Colorectal cancer should have been one of the last things Kelli McDonald worried about in her late 30s.
There was no family history. She wasn’t overweight and exercised regularly. She knew something was wrong, though, when she began noticing blood in her stool.
A physician said it was most likely hemorrhoids. But the problem, including anemia, got worse.
She went to a gastroenterologist who scheduled a colonoscopy the next day. The news was not good. She had Stage 3 colon cancer.
She was 37.
“When you’re that young, you don’t want to believe anything is wrong,” said McDonald, now 40.
After radiation, chemotherapy and multiple surgeries, she is now in remission.
While 90 percent of colorectal cancer occurs in people 50 and older, doctors are noticing a disturbing trend in the last few years.
More patients under 50 are being diagnosed with the disease. And when they are diagnosed, the cancer is usually farther along because they weren’t tested earlier.
Colorectal cancer is one of the leading causes of cancer-related deaths in the nation. Roughly, 50,000 people in the United States are expected to die of this type of cancer in 2014, according to the American Cancer Society.
While the incidence rate of colorectal cancer has been declining steadily by about one percent a year, because of greater awareness and screening among older populations, the rate has been rising among people under 50.
A study recently published in the JAMA Surgery, suggested that by 2030, looking at past trends, the incidence rates for colorectal cancers among those under 50 could double — going from about 8 percent to as high as 16 percent. The biggest increase will be among people ages of 20-35.
Dr. George J. Chang, associate professor of the departments of surgical oncology and health services research at the University of Texas MD Anderson Cancer Center and a senior researcher on the study, called the rise “dramatic.”
The U.S. Preventive Services Task Force recommends screening for colorectal cancer, using high-sensitivity fecal occult blood testing, sigmoidoscopy or colonoscopy, beginning at age 50.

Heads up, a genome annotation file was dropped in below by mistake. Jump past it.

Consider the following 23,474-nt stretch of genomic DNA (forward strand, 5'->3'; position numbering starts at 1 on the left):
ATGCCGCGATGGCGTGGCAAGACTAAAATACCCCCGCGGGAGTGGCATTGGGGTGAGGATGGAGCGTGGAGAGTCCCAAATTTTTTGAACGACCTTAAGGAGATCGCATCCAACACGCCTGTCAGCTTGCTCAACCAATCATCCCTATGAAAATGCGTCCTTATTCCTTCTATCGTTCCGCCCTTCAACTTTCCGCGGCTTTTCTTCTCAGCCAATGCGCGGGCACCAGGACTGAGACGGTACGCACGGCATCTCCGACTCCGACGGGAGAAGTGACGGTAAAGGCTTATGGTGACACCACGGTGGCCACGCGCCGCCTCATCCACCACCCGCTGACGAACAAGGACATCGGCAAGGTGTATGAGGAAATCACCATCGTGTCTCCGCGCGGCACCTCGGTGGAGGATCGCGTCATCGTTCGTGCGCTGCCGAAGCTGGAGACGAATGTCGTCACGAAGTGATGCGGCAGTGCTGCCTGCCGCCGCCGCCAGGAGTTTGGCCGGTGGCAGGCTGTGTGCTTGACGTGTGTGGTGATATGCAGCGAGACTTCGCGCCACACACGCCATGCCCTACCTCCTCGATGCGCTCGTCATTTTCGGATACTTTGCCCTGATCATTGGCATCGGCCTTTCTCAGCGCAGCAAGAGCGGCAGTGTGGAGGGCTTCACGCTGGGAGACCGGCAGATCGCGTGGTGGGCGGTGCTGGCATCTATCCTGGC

The study does not recommend lowering the age for screenings.
“Obviously, today, we’d have to screen a lot of people to detect cancer in younger patients,” he said.
Dr. Charles Staley, the chief of surgical oncology for Winship Cancer Institute of Emory University and a colorectal cancer specialist, said a close family history significantly raises the risk of developing colorectal cancer.
He is seeing more adults under the recommended screening age of 50 with colon or rectal cancer and recently treated a woman in her 30s.
He and Chang agree that people who are obese, eat a fat-laden, low fiber diet, smoke and lead a sedentary lifestyle increase their risks. Other risk factors include genetic alterations and health conditions that may increase the risk such as ovarian or uterine cancer and inflammation of the colon. Chang said there could be environmental factors as well.
McDonald said older colon cancer patients would look at her in surprise when she went in for treatments.
“I never once said this is not fair,” said McDonald, who eventually had to quit her job as a medical sales rep to take care of her health. “It’s not fair to anyone. I had to deal with this one day at a time and look for the light at the end of the tunnel.”
Dr. Marc Sonenshine, of Atlanta Gastroenterology Associates, cautioned that people under 50 still represent a small number of patients diagnosed with colorectal cancer.
People younger than 50 should be evaluated when symptoms include rectal bleeding, a change in bowel habits, pain and weight loss, he said.
In patients over 50, screening for colorectal cancer with colonoscopy has worked and significantly driven down the rate of cancer and extent of cancer when found, he said.
Staley thinks there should be more efforts to educate people about the benefits of screenings and the importance of knowing the symptoms. And that awareness extends to the medical profession as well. If someone is young, colon cancer may not immediately rise to the top of the list as possible causes, he said. People may be told bleeding is caused by hemorrhoids and then “they show up with advanced cancer. I can’t tell you how many times I’ve heard that story. Nothing can be taken for granted anymore.”
McDonald has a message for those who think they’re too young for colorectal cancer.
“I promise you I would rather have a simply colonoscopy than what I went through. Pay attention to your body.”
Colorectal cancer at a glance:
Colorectal cancer is one of the five most common cancers in the United States.
Colorectal cancer is just as common among women as men.
Colorectal cancer almost always starts with a small growth called a polyp. If the polyp is found early, doctors can remove it and stop colorectal cancer before it starts.
These tests can find polyps: double-contrast barium enema, flexible sigmoidoscopy, colonoscopy, or CT colonography (virtual colonoscopy). Talk to your doctor about which test is best for you.
African-American men and women are diagnosed with and die from colorectal cancer at higher rates than men and women of any other racial or ethnic group in the United State.
Ways to lower your risk:
Maintain a healthy weight
Be physically active
Eat at least 2½ cups of vegetables and fruits each day.
Choose whole grains over refined grain products.
Limit your amount of red meat and processed meat
If you drink alcohol, limit the amount to one drink per day for women, two per day for men.
Avoid tobacco products.
Source: American Cancer Society